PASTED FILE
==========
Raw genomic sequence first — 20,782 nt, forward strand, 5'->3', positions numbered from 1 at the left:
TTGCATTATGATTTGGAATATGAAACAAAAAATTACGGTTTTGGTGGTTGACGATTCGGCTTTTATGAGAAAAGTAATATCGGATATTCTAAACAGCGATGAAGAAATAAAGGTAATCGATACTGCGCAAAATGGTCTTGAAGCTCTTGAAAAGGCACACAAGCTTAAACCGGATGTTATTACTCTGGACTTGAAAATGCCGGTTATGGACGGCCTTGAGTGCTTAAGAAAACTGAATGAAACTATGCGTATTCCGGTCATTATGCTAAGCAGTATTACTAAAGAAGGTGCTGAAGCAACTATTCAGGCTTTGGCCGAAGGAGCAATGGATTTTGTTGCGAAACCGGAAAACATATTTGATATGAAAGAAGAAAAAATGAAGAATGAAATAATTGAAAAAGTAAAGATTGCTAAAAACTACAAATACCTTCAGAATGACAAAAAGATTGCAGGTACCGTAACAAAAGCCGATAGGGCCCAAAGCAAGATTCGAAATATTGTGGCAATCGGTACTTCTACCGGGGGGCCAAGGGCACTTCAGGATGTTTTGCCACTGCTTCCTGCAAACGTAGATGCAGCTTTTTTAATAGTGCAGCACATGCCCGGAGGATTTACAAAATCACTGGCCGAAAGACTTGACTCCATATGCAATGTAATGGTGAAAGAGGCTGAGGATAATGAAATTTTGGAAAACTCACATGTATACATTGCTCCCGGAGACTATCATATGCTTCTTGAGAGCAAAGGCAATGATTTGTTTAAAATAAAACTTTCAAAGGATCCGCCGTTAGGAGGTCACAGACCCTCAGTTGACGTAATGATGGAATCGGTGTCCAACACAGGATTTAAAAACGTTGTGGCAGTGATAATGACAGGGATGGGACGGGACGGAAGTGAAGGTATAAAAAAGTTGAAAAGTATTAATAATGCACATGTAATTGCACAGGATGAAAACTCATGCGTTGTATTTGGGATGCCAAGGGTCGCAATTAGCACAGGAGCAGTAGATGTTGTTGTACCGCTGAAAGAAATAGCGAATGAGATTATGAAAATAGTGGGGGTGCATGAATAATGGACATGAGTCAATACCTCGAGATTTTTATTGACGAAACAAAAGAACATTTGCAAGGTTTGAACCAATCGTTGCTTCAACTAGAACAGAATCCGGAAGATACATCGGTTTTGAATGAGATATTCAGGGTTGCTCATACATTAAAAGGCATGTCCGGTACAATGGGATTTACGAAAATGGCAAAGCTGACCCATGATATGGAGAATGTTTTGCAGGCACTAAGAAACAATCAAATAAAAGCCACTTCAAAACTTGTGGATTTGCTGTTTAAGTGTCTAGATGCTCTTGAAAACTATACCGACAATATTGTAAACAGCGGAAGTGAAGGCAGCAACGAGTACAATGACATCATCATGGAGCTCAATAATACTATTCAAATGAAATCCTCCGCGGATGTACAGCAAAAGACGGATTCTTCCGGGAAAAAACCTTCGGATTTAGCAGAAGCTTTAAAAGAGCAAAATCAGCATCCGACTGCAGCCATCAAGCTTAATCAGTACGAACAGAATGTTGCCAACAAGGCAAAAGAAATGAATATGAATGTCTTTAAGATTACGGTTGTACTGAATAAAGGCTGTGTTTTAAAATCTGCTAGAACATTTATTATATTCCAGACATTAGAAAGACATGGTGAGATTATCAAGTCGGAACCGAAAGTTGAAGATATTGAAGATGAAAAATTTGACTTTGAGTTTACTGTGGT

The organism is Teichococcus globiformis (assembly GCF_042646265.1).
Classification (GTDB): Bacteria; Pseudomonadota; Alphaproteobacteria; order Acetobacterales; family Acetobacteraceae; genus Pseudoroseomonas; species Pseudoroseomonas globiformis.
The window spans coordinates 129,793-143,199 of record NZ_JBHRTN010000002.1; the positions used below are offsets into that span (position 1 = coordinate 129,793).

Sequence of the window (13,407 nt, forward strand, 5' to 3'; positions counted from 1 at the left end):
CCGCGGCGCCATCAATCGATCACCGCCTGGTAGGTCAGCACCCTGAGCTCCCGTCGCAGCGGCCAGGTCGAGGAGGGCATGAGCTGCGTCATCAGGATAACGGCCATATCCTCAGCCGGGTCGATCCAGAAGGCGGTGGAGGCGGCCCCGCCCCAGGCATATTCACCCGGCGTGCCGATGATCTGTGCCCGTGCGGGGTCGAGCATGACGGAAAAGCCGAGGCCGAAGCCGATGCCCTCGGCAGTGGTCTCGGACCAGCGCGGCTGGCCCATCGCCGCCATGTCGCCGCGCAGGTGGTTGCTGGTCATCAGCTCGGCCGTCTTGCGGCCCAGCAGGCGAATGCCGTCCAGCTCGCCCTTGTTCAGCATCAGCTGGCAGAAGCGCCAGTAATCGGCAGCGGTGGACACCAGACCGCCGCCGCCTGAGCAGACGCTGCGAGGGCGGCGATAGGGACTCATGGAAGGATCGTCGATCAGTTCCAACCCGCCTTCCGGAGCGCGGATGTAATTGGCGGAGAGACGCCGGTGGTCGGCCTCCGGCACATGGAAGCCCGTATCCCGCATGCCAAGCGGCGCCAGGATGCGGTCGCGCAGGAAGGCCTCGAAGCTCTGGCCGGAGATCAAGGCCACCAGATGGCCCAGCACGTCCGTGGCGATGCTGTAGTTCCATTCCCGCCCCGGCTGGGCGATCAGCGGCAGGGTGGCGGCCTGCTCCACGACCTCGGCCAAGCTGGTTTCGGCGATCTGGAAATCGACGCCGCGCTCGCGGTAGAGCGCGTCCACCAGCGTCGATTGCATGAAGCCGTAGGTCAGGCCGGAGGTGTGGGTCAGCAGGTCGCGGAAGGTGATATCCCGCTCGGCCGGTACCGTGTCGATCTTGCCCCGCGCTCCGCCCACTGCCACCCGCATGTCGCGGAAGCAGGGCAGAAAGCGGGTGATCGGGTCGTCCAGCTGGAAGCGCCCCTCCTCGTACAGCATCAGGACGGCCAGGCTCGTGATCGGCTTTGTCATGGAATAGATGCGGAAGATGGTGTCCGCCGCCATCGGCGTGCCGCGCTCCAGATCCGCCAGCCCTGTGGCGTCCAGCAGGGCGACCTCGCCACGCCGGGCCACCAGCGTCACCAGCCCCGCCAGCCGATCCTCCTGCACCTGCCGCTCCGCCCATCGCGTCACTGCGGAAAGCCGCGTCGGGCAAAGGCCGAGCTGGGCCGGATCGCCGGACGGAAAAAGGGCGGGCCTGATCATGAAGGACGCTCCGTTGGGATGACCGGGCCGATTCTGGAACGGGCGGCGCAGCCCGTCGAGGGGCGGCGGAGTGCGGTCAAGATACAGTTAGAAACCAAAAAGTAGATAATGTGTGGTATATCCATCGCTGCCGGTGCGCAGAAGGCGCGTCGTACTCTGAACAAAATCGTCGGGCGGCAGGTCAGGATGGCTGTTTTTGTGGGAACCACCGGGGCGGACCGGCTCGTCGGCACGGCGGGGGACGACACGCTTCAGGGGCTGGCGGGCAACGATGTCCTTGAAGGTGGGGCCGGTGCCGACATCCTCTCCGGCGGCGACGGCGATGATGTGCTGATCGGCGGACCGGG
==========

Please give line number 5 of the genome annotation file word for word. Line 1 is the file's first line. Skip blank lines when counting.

The window spans coordinates 129,793-143,199 of record NZ_JBHRTN010000002.1; the positions used below are offsets into that span (position 1 = coordinate 129,793).